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pagano monello

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since Oct 17, 2014
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Recent posts by pagano monello

Ps. I would add the following consideration:
    I guess that it wouldn't be that difficult to define a coloured rectangle to be output to indicate a node. However, I fear that positioning the various nodes reciprocally in space would be an extremely difficult task.
I've studied some Java as a self-taught. To let you guess my knowledge level, and my skills, I specify that:
  • I've studied the OCA Prep Guide by Mala Gupta
  • I've studied the OCA Prep Guide by Mala Gupta
  • I've followed a C++ Course on Object-Oriented Programming
  • I have a grasp on Design Patterns. I've partially read "PHP Objects, Patterns, and Practice" by Matt Zandstra. In this regard, I would like to point out that I have just a very basic knowledge about Patterns
  • I've never worked on Frameworks
  • I'm not a professional software developer

  • Currently, I'm employed as a middleware system administrator. I work with products similar to IBM WebSphere MQ.

    Middleware systems are composed of entities such as Nodes, Queues, Links etc... In a sense, they are very similar to computer networks

    Then, I would like to try developing a graphical software that, basically, would use the attributes that define those entities to build a topologic diagram that depicts the network.

    For instance, let's say that the entity Note had the following attributes:

    + -------------+
    |      Node      |
    |  NodeName  |
    |   NodeType   |
    |   NodeSize    |  

    Those attributes are stored in plain text files.

    Can anyone then suggest me a book that I can read to learn the basics on this topic? It would be great if it was not too much long and possibly down-to-earth, I have very little time to study.

    I'm sorry for the length of this message.
    Thank you for the additions, really, and thank you for indicating me your post about final instance variables. I'm gonna read it, after drawn breath.
    Hi Roel,
    thank you for your last post. So now I think I have understood that method parameters and local variables are not assigned by default, so I must be careful:
  • local variables: I must assign them explicitly if I want to use them, otherwise the code won't compile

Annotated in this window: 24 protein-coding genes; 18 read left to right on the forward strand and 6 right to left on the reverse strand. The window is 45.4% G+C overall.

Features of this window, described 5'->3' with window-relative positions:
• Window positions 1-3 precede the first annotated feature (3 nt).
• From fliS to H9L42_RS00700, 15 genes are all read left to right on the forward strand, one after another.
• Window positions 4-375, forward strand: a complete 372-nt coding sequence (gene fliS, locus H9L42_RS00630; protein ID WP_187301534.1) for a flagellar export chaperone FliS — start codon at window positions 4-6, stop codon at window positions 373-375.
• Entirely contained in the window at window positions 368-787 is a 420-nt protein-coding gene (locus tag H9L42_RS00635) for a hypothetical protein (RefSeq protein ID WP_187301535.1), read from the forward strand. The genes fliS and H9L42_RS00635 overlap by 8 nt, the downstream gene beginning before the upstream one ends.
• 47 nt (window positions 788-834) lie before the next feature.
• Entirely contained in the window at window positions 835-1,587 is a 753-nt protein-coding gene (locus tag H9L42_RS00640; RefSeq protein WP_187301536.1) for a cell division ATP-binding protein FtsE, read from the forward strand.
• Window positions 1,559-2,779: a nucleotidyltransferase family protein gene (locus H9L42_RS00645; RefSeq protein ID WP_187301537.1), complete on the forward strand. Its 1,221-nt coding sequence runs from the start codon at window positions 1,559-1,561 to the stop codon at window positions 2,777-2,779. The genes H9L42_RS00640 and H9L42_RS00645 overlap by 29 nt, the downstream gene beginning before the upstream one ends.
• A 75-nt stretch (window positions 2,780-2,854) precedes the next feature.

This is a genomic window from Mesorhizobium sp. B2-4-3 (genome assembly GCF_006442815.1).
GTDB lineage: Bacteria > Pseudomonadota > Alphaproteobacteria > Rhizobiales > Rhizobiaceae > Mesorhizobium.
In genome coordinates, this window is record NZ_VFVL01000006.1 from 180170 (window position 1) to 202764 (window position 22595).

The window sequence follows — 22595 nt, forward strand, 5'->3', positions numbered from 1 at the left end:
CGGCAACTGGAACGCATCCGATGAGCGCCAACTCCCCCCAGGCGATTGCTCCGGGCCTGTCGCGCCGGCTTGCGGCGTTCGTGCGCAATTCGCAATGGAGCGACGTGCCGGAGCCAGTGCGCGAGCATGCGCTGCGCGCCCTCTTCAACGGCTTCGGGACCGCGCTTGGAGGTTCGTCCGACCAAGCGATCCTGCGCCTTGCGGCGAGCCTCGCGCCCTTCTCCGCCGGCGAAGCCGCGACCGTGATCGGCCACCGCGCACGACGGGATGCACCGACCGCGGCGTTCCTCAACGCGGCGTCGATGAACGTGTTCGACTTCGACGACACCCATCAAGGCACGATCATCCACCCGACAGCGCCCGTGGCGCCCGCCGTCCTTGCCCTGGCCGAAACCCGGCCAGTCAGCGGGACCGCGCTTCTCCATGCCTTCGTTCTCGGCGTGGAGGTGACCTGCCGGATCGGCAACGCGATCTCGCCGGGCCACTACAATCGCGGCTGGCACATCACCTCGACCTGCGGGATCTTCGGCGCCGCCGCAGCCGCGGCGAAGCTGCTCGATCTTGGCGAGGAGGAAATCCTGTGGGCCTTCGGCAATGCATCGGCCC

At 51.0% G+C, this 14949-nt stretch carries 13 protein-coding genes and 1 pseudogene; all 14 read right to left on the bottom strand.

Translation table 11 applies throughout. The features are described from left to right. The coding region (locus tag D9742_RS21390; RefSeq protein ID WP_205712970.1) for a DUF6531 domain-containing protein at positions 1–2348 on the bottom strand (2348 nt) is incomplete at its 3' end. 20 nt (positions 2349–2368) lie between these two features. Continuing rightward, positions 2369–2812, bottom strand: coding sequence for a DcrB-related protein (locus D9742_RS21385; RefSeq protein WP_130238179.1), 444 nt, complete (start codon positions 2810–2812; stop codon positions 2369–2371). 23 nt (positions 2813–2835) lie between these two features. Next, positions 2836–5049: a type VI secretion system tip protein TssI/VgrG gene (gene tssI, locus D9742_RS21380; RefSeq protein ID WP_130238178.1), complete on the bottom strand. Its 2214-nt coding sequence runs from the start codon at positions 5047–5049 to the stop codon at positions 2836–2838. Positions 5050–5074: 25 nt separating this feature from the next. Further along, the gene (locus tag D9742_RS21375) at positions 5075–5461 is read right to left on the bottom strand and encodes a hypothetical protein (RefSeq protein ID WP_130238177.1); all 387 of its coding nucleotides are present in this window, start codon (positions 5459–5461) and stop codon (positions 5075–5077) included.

• method parameters: I must be sure to pass a correct values for method parameters when invoking a method, otherwise the code won't compile

  • Thank you really

    so I guess that an interesting difference between a reference variable (instance or class variable) and a local parameter (or a method parameter) can be the following:
  • reference variables: are initialized by default to null when an object is created
  • local parameters and method parameters: are not assigned by default to any value
  • Hi Ankit,
    thank you for your explanation, I am impressed by it.

    Then, I think you told me that:
  • if I use a reference variable (mov) in a class, this variable is initialized to null when an object is created (now mov is an attribute of an object of class Fun). In this case the reference variable is an instance variable.
  • on the other hand, if I use a reference variable (mov) as a method parameter, it's just a reference variable, and not an instance variable, so in this case of course it isn't attribute of an object, therefore it doesn't need to be instantiated to any value.

  • The following schema is great!

    I really like it!

    Thank you

    Now when you instantiate the Fun class, reference variable m will be assigned a null value, because that's the default value for instance and class reference variables.

    I do not understand in which way I am instantiating class Fun. I think I am not instantiating class Fun in this snippet.
    I think I must correct myself, in fact I think that I was wrong when I said:

    However I think that, in this way, we define a reference variable which points to a null value (default value for reference variables)

    Now I want to refer to another code snippet, as it follows:

    I the first instance variable (f1) doesn't point to any object, because I have not instantiated class Fun by using the new operator (new Fun();).